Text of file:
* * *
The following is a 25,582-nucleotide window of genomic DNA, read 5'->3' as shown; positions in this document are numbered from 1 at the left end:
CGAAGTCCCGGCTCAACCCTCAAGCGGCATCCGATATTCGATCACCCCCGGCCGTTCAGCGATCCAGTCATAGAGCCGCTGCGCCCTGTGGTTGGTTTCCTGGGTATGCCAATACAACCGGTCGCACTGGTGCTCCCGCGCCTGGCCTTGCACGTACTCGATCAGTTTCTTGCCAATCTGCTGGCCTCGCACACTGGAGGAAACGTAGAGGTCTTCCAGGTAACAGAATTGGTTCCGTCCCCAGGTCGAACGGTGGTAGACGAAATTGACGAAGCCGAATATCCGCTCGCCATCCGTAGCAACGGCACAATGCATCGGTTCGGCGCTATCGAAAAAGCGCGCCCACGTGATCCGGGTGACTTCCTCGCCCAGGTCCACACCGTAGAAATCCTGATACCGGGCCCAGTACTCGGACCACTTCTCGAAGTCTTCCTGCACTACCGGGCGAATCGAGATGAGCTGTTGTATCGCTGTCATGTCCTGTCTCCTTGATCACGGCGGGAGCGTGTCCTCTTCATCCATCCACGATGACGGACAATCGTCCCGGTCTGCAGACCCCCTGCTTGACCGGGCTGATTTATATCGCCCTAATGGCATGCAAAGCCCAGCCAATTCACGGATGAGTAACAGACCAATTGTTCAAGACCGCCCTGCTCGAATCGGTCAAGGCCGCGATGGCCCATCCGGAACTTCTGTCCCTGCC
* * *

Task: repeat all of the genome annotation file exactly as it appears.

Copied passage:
The following is a 25,582-nucleotide window of genomic DNA, read 5'->3' as shown; positions in this document are numbered from 1 at the left end:
CGAAGTCCCGGCTCAACCCTCAAGCGGCATCCGATATTCGATCACCCCCGGCCGTTCAGCGATCCAGTCATAGAGCCGCTGCGCCCTGTGGTTGGTTTCCTGGGTATGCCAATACAACCGGTCGCACTGGTGCTCCCGCGCCTGGCCTTGCACGTACTCGATCAGTTTCTTGCCAATCTGCTGGCCTCGCACACTGGAGGAAACGTAGAGGTCTTCCAGGTAACAGAATTGGTTCCGTCCCCAGGTCGAACGGTGGTAGACGAAATTGACGAAGCCGAATATCCGCTCGCCATCCGTAGCAACGGCACAATGCATCGGTTCGGCGCTATCGAAAAAGCGCGCCCACGTGATCCGGGTGACTTCCTCGCCCAGGTCCACACCGTAGAAATCCTGATACCGGGCCCAGTACTCGGACCACTTCTCGAAGTCTTCCTGCACTACCGGGCGAATCGAGATGAGCTGTTGTATCGCTGTCATGTCCTGTCTCCTTGATCACGGCGGGAGCGTGTCCTCTTCATCCATCCACGATGACGGACAATCGTCCCGGTCTGCAGACCCCCTGCTTGACCGGGCTGATTTATATCGCCCTAATGGCATGCAAAGCCCAGCCAATTCACGGATGAGTAACAGACCAATTGTTCAAGACCGCCCTGCTCGAATCGGTCAAGGCCGCGATGGCCCATCCGGAACTTCTGTCCCTGCC